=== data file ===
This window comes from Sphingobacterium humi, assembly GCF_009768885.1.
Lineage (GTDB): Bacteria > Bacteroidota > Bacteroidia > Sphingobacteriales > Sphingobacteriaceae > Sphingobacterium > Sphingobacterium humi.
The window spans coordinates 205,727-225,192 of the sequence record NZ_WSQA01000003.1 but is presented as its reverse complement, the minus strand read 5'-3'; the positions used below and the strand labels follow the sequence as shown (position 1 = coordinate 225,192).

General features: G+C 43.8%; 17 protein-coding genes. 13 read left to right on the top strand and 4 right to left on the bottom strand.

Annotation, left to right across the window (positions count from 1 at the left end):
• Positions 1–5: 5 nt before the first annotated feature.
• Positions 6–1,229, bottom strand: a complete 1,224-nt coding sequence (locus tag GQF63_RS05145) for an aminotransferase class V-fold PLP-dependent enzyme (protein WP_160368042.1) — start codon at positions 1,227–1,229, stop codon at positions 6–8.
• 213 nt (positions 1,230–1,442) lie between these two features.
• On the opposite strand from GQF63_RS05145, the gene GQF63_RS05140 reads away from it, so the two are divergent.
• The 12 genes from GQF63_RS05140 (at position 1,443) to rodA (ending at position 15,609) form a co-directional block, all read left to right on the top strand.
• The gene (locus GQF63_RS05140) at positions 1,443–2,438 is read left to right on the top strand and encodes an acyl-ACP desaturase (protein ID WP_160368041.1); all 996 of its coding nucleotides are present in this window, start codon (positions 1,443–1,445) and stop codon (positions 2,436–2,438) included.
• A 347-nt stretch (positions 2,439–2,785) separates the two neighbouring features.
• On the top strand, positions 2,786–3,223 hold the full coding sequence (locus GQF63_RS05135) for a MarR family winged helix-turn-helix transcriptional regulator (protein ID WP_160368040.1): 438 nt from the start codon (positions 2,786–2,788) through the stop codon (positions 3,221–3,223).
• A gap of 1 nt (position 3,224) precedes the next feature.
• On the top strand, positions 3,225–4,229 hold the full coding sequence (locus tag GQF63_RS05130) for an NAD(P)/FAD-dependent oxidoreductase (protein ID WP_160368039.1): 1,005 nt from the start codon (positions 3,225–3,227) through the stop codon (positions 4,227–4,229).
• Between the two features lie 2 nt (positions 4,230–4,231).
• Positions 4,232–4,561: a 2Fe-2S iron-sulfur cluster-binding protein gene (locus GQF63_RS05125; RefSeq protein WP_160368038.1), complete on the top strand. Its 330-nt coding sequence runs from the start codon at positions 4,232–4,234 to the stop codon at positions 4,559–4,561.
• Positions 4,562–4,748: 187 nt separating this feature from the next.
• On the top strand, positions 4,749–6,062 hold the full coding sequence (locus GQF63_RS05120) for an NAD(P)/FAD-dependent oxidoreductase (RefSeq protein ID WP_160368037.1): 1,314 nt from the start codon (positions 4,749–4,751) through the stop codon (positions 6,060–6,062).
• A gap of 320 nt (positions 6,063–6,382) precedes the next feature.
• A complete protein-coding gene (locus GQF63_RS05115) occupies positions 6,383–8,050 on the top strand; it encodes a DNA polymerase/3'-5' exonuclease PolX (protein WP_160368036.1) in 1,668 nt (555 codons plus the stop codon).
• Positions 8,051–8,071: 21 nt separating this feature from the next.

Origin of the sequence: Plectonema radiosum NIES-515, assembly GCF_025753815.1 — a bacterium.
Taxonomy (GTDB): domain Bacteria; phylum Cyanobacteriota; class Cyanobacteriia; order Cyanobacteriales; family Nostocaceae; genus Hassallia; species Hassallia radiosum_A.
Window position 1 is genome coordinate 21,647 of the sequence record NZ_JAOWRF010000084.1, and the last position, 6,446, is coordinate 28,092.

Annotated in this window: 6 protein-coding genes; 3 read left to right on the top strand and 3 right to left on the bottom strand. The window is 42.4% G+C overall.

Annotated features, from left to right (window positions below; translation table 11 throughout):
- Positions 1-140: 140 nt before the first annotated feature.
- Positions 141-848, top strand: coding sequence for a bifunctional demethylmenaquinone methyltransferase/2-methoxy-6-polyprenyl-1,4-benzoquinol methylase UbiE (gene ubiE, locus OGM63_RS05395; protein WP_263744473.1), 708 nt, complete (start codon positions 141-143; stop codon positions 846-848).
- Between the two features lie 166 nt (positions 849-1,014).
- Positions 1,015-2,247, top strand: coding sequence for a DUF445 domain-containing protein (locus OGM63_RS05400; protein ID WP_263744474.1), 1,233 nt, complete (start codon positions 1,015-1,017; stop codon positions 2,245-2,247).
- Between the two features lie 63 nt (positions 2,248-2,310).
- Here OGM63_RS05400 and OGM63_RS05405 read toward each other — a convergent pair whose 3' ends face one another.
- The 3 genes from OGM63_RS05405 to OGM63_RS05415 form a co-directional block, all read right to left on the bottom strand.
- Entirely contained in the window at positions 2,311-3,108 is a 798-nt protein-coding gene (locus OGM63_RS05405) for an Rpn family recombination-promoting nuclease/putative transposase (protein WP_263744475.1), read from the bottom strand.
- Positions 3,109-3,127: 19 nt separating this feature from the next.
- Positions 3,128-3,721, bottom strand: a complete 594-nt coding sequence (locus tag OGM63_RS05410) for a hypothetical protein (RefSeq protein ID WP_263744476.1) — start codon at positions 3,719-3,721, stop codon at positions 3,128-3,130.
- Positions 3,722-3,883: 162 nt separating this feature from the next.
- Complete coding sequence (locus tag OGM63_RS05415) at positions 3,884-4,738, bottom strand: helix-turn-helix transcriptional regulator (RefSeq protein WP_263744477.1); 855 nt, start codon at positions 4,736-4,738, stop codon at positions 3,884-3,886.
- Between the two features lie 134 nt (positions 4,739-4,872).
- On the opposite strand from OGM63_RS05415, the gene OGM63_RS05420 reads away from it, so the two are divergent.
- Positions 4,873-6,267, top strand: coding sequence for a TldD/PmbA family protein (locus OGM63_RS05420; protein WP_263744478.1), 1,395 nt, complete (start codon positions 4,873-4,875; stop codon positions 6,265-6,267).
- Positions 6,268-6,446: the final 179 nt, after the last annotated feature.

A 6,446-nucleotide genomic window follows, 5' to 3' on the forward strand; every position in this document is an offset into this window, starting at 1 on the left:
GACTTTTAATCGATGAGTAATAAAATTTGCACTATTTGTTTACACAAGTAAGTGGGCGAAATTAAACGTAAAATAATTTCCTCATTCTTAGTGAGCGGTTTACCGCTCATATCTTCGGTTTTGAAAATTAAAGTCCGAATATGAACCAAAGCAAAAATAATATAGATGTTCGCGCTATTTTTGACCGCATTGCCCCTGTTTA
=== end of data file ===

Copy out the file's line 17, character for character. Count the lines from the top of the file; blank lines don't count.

• Positions 4,232–4,561: a 2Fe-2S iron-sulfur cluster-binding protein gene (locus GQF63_RS05125; RefSeq protein WP_160368038.1), complete on the top strand. Its 330-nt coding sequence runs from the start codon at positions 4,232–4,234 to the stop codon at positions 4,559–4,561.